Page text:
Today’s food industry is as bad for democracy as it is for health.
There's something deeply undemocratic about a food system where you can buy irradiated spices but not allotment-grown tomatoes.
“Sugar Is Not Only a Drug but a Poison Too”. “Are you drinking toxic tea?” “The contents of your kitchen cupboard could kill you”: our social media feeds are filled with so many dramatic headlines about food that they have become a symbol of journalism’s descent into clickbait madness. But the frenzy of articles - and the fact that we are still clicking on them - reveals a more disturbing reality: people know that what they’re eating might be poisoning them, but they have no idea how to change it.
In a time when the average supermarket holds 45,000 different product lines, it seems absurd to suggest the consumer doesn't have a choice in what she eats. But in reality, the entire food system, from the supply of seeds and agricultural chemicals to processing, producing and retail, is run by just ten corporations who control the majority of food brands in the world, according to a 2017 Oxfam report. Individuals have little control over the corporations which keep us alive.
And Big Food isn’t exactly doing a great job of taking care of us. The push for profit has led to food that is too greasy, too sugary, and too full of chemicals. According to the World Cancer Research Fund, around a third of cancers are linked to diet and exercise. Yet while cigarettes are banished to behind the counter, sugar-filled, ultra-processed and brightly-packaged foodstuffs are laid out temptingly in our supermarkets, making reaching the checkout an obstacle course in self-control.
Maggotty mushrooms and bee-free honey
“Make no mistake, corporations are amoral,” says former international food trader Christophe Brusset. “They don’t want good or bad things for you, they just want to make money.” After 25 years working in various big food corporations in France, in 2015 Brusset published the exposé You must be crazy to eat that in which he alternates somewhat irritatingly between describing the sophisticated tricks used by the industry to fool the customer, and calling the customer a gullible idiot.
Brusset was in charge of purchasing raw foods materials and organising for them to be transformed and sold on, always at the best profit for his company. Which sometimes meant selling Chinese mushrooms containing 20 to 70% maggots, green tea with pesticide levels several times higher than the EU’s legal limit and chilli powder containing ground rat faeces. Completely legally - the contaminated spices were mixed in with uncontaminated batches until the faeces fell bellow the authorised level of "foreign material".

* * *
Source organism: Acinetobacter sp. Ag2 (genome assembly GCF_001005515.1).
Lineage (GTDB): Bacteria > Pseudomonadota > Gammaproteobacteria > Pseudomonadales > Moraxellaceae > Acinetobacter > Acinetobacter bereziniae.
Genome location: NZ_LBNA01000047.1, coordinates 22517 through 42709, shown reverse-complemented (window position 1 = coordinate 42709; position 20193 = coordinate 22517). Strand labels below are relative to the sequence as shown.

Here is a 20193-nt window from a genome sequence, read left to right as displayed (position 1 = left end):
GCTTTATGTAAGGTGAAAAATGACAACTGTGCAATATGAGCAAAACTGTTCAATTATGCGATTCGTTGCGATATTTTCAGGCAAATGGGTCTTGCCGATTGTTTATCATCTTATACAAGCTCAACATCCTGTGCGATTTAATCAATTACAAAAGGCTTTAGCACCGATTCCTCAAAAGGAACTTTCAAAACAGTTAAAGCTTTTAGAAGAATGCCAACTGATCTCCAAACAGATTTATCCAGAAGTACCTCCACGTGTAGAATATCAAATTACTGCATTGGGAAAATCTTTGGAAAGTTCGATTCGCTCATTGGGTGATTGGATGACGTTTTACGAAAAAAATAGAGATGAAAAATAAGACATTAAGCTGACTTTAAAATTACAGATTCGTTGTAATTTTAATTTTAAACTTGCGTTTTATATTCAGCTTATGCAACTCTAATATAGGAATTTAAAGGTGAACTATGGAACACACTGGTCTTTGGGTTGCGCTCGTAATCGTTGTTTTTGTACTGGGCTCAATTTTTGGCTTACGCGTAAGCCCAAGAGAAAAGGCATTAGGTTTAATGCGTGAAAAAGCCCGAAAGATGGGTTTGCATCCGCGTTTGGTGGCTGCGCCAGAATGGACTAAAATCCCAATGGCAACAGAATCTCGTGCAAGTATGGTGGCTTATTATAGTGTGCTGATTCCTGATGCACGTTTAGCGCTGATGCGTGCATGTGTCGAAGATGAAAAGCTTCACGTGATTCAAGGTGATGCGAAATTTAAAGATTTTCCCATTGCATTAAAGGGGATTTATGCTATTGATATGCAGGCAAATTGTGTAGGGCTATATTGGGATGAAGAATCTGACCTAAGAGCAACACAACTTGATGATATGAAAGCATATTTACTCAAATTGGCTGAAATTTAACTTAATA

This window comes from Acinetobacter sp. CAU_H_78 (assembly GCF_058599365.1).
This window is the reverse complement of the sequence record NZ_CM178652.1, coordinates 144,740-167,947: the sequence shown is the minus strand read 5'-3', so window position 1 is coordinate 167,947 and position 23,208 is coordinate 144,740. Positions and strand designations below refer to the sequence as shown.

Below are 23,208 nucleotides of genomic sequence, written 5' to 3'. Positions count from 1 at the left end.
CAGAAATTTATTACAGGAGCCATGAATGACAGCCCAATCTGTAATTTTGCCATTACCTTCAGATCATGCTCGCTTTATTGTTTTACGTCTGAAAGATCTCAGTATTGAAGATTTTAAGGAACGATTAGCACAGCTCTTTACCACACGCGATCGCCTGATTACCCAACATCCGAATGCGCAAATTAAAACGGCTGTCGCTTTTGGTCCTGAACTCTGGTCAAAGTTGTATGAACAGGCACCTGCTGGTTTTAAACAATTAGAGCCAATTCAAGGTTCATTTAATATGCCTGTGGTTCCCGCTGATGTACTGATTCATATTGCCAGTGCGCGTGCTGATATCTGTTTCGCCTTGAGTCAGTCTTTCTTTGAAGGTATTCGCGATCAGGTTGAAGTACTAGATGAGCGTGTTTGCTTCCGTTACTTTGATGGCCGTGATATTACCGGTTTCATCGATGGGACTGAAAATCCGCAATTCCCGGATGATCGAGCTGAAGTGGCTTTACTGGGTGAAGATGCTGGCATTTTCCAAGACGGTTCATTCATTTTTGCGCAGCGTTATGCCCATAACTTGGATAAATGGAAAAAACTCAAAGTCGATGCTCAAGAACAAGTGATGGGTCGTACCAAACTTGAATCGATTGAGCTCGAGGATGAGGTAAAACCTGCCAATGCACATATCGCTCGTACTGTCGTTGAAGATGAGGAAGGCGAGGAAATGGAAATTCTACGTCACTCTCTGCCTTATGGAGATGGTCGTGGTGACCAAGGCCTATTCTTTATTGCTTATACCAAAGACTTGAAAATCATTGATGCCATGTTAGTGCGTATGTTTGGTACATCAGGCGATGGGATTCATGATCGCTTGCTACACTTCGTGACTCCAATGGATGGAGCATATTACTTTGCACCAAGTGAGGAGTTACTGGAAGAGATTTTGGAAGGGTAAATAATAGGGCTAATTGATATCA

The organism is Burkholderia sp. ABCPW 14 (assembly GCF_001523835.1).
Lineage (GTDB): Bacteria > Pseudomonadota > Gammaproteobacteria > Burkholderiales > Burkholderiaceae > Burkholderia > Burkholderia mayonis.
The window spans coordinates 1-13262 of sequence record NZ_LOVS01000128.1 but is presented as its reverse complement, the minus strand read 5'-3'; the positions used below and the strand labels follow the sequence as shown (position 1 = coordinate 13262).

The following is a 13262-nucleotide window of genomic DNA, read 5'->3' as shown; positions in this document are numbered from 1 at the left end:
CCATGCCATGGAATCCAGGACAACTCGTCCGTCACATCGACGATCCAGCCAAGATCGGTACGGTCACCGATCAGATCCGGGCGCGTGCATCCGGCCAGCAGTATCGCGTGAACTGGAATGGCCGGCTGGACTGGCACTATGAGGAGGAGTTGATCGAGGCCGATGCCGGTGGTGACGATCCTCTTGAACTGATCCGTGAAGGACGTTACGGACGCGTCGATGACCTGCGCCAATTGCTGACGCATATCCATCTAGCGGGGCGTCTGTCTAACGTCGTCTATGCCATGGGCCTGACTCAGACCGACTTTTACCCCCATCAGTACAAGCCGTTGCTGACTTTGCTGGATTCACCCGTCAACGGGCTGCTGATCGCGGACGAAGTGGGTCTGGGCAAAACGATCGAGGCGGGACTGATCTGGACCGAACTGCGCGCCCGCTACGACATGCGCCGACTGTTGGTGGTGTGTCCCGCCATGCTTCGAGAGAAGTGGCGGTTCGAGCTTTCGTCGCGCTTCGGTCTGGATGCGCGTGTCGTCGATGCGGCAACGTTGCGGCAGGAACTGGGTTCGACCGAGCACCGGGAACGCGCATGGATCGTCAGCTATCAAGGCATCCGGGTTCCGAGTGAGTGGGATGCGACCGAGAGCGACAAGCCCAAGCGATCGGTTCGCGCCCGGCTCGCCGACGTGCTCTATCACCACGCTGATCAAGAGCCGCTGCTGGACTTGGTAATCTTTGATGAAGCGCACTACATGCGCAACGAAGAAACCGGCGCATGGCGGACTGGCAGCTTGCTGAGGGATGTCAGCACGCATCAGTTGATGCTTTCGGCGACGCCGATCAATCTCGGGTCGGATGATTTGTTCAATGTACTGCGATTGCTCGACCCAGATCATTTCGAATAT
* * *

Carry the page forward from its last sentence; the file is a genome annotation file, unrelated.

“I haven’t eaten ground spices since,” writes Brusset, who insists that such unappetising mixtures are regular occurrences. Which explains why the food industry is so keen to remain opaque. Corporations protect the secret of how to grind up maggotty mushrooms into edible powders and pastes as though defending nonna’s secret family recipe for lasagna.
Disinformation : from irradiated cat-food to sugar-coated studies
Big food is leading a wide-reaching disinformation campaign which begins with the euphemisms on the bottom of food packets, such as “treated by ionization” or by “cold pasteurization”, which actually refer to foods sterilised by … irradiation. When I first stumbled across this fact somewhere in an internet rabbit hole, I thought it must be some sort of conspiracy theory, but after checking US, UK and EU law, it turns out it is true. Part of our food is treated by being put in a metal container and being dipped into a vat of water containing radioactive uranium. In the EU, this is authorised for cereal, spices, fish, shellfish, fresh meats, poultry, frog legs, milk and camembert amongst other products.
Part of our food is treated by being put in a metal container and being dipped into a vat of water containing radioactive uranium.